This show is made up entirely of amateur images. We've seen time and time again how images captured by ordinary citizens then uploaded onto the Web can change history, or at least shift the balance of power. This week, we take a look back at some of those moments.
STORY 1: INDIA
We begin today with a clash of civilizations - modern tourism on the one hand, and a tiny tribe of indigenous people on the other. It happens in India's Andaman Islands. There are just a few hundred people in the Jarawa community. Their isolation helped them survive the ravages of British colonisation, but today they're coming into increasing contact with the modern world - often as the subject of commercially-run "human safaris". Our Observer Pankaj Sekhsaria has the story.
STORY 2: CHINA
Our next stop is Hong Kong. It's been 15 years since the former British colony was handed back to China. The quintessentiually capitalist city was allowed to retain its own political and legal system, and a degree of autonomy.
The Chinese call it "one country, two systems". And many Hong Kong Chinese want to make sure it stays that way. They can be very sensitive about their special status - even over matters that could seem trivial. Here's our Observer Kay Lam.
STORY 3: WORLD
Now for our weekly look at the best images and stories sent in by our Observers.
We begin in Ukraine, with Alexander Hirczy. Ukraine is getting ready to host the Euro 2012 soccer tournament, along with Poland. The government wants visiting fans to see the best of their country, so they're cleaning up. Part of that is getting rid of stray dogs. They started out by simply killing them, en masse - but that didn't go down well with animal rights activists like Alexander. They started a campaign, and the government finally agreed to use more humane methods. But it's not happening, Alexander says. Dogs roaming the streets are still being killed, and their bodies showing up in the country's garbage dumps.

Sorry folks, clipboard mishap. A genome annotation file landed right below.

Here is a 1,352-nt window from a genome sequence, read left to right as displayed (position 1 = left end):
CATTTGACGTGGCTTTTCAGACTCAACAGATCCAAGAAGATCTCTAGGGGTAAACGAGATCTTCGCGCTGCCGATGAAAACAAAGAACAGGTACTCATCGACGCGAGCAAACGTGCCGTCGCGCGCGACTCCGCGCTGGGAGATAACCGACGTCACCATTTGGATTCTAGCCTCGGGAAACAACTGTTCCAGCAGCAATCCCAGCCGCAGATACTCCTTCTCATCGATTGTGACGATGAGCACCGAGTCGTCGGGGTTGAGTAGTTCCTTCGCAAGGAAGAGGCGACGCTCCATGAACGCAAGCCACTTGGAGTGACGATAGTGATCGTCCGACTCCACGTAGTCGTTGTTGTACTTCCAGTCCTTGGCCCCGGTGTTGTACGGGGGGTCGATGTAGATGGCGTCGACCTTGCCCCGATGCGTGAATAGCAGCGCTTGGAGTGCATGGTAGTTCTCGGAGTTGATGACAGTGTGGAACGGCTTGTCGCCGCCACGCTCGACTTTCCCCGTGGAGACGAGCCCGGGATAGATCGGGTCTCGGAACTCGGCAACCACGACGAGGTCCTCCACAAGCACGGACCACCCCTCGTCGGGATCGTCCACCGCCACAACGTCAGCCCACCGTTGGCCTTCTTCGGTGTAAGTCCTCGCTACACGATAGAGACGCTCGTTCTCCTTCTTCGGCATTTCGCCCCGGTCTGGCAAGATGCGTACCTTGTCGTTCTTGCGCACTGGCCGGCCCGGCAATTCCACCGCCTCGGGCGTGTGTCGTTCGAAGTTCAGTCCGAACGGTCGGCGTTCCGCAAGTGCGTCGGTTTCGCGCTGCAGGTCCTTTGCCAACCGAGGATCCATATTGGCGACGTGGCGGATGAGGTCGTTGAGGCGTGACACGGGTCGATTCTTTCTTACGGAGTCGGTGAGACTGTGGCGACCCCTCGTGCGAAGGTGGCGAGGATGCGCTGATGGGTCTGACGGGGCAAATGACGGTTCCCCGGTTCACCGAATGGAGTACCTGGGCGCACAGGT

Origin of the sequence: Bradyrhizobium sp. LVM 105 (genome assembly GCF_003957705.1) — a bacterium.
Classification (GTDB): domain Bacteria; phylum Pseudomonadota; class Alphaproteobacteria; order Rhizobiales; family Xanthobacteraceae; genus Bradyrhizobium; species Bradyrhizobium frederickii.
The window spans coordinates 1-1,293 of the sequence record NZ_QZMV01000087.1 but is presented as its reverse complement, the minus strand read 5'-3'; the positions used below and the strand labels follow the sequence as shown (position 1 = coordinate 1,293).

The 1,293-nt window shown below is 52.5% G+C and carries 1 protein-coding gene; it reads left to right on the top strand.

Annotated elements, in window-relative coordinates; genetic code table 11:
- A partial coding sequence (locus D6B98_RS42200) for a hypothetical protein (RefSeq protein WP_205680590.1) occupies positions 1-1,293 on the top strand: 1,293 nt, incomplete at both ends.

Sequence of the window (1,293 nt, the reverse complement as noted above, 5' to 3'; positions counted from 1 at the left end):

We end with a video sent in by one of our Observers in Syria, Ammar. For more than 10 months now, Syrians have been taking to the streets to demand the resignation of President Bashar al Assad, and they’ve been met with deadly repression. In hotspots like the city of Douma, it’s a day-to-day reality that children, too, have been living with. Ammar tells us the children in his city support their parents - and copy them... He shot this video one day after school got out. They sing the same chants and make the same speeches as the adults. When he asked one of the children to define freedom, he said "living with dignity, and not being killed.”